There are few home maintenance tasks worse than trying to defrost a frozen pipe in winter, but is leaving an outside faucet to drip really enough to help prevent pipes from freezing?
Far from an old wives' tale, experts claim that letting an outside faucet drip throughout the winter months could be the very thing that saves you from frozen pipes and hours of painstaking defrosting or repair work.
Here, we have broken down why leaving outside faucets dripping can help prevent frozen faucets and cracked pipes.
Should I let my outdoor faucet drip to prevent it from freezing?
Leaving an outdoor faucet dripping in winter can prevent freezing throughout winter; according to the experts at PlumbNation, running water is a lot less likely to freeze than stagnant:
'One way to avoid frozen pipes is to run your taps for short intervals. Water can’t freeze as long as it is moving. A small amount of running water can also relieve pressure inside your internal pipes and prevent over-expansion.'
You can set your faucet to drip while winterizing a house.
'The key area to concentrate on is outside pipework where they are exposed to elements of the cold; don’t forget to cover bends, valves, and fittings with insulation, too,' suggests Jess Steele, heating technology expert at BestHeating.
'You should also consider pipes located in colder areas of your home like unused garage space where there is no warm air flow.'
How to know if your outside faucet has frozen
A burst or frozen pipe has the same signs outside your home as inside, with no running water the first sign of a problem with your pipework.
'If you suspect your pipes are frozen the tell-tale signs to look out for include little to no water coming from taps, exposed pipes appearing frosty or wet, and damp patches on walls,' says Jess Steele of BestHeating. 'If you spot these signs turn the water off at the valve and run the remaining water to relieve the pressure.'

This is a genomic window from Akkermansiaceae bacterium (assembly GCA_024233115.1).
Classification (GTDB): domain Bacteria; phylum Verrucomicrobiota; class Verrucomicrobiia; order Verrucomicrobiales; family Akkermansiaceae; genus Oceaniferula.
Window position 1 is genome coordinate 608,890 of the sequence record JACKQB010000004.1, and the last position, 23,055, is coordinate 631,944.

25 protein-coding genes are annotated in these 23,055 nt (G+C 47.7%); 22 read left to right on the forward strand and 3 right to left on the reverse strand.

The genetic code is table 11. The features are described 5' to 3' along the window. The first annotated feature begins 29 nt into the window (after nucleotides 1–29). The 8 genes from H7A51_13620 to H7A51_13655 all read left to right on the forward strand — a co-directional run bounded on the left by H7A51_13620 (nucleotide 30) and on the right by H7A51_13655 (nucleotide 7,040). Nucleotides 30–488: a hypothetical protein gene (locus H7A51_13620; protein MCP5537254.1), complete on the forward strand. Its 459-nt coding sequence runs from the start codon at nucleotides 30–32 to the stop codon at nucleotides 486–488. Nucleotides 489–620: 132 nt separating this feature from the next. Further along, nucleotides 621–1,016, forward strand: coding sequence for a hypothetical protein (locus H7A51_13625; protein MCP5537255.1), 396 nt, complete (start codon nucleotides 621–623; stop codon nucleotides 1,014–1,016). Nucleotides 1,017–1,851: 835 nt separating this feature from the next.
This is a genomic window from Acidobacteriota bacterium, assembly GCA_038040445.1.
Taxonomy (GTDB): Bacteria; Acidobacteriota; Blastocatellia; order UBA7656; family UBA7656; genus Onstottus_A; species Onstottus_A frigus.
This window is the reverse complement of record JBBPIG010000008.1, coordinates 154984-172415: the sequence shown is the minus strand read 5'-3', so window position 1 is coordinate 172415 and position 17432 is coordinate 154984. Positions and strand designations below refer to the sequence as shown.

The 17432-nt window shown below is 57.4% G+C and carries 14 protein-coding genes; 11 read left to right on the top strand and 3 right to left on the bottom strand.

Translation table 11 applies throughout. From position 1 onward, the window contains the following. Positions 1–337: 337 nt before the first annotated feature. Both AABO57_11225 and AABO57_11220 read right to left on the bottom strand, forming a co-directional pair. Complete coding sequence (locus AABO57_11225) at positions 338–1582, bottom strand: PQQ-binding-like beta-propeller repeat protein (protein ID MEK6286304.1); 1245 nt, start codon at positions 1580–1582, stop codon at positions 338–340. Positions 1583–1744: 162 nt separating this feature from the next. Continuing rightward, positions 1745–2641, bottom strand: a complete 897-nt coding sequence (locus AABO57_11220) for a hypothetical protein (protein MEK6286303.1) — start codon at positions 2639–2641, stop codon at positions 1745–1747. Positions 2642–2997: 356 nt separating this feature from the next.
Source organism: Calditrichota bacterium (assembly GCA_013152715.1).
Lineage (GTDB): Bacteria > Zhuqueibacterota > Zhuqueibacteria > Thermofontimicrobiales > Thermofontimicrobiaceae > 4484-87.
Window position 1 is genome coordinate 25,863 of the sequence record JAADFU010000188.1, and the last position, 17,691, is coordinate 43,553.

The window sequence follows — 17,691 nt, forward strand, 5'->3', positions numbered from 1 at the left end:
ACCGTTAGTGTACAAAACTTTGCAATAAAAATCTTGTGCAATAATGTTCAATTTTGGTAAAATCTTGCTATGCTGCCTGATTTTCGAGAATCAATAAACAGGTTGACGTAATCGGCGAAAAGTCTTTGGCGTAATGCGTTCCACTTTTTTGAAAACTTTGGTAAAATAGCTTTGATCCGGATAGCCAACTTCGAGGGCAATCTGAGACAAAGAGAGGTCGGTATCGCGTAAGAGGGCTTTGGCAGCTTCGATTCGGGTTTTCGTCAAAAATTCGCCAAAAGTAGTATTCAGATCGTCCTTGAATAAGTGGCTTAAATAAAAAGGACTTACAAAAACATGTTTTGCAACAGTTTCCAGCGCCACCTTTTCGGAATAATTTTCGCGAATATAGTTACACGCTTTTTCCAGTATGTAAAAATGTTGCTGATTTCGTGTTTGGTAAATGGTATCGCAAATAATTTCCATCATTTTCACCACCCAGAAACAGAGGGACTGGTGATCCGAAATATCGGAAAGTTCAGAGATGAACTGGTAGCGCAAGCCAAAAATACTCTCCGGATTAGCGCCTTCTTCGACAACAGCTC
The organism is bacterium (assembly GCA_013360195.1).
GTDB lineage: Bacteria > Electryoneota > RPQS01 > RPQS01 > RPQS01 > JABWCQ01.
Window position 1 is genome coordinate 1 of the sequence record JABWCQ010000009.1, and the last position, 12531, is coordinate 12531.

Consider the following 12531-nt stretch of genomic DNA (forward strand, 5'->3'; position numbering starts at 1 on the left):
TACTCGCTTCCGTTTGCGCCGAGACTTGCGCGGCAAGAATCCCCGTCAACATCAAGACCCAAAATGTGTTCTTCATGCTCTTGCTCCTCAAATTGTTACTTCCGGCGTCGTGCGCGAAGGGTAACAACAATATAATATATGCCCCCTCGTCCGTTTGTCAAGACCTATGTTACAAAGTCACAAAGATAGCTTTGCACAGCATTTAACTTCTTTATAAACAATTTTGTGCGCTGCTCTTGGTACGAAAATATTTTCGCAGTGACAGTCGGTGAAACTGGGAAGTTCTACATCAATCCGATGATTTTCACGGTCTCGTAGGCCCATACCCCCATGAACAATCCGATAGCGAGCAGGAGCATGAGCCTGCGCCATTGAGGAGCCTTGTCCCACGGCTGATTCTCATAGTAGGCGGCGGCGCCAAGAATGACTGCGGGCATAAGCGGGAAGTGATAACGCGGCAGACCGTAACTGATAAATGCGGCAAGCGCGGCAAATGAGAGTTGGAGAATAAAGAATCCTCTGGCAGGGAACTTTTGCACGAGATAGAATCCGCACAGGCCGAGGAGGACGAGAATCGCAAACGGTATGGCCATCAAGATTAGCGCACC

If you suspect a pipe has burst due to over-expansion from freezing, it is a good idea to call in a professional to prevent further damage, Jess advises. 'You should temporarily mend the pipe with heavy-duty tape when possible, but always refer to a qualified plumber to fix the issue,' she says.
When to drip outside faucets
Knowing when to drip faucets is the most important part of protecting an outside faucet from freezing in winter. Get the timing wrong and you could be dealing with over-expanded pipework in no time.
'You should aim to drip your faucets when outside temperatures begin to sink below 28ºF for three hours or more at a time,' says Rachel Crow, gardens editor for Homes & Gardens. 'At the end of fall and heading into the beginning of winter, these temperatures will likely be recorded at night, so keep a close eye on the weather forecast for your area and be prepared,' she advises.
If you can't leave your faucet dripping in cold weather, then covering an outside faucet could be a good alternative. A cover can help protect the metal faucet and pipes from biting frost, preventing the majority of the cold air from traveling through the pipes and freezing the water within.
Will outside faucets freeze?
Outdoor faucets are susceptible to freezing, especially if they are not insulated like many indoor pipes are. As a result, any pipework connected to an outdoor faucet, or that runs under the ground in your yard, is at risk from frosts and cold snaps below 28ºF.
What can I put on my outside pipes to keep them from freezing?
There are plenty of commercial products available such as heating tape, pipe sleeves, and heat cables that can be put on outside pipework to prevent water from freezing and over expanding in winter.
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Chiana has been at Homes & Gardens for a year, having started her journey in interior journalism as part of the graduate program. She spends most of her time producing content for the Solved section of the website, helping readers get the most out of their homes through clever decluttering, cleaning, and tidying tips – many of which she tests and reviews herself in her home in Lancaster to ensure they will consistently deliver for her readers and dabbles in the latest design trends. She also has a first-class degree in Literature from Lancaster University.
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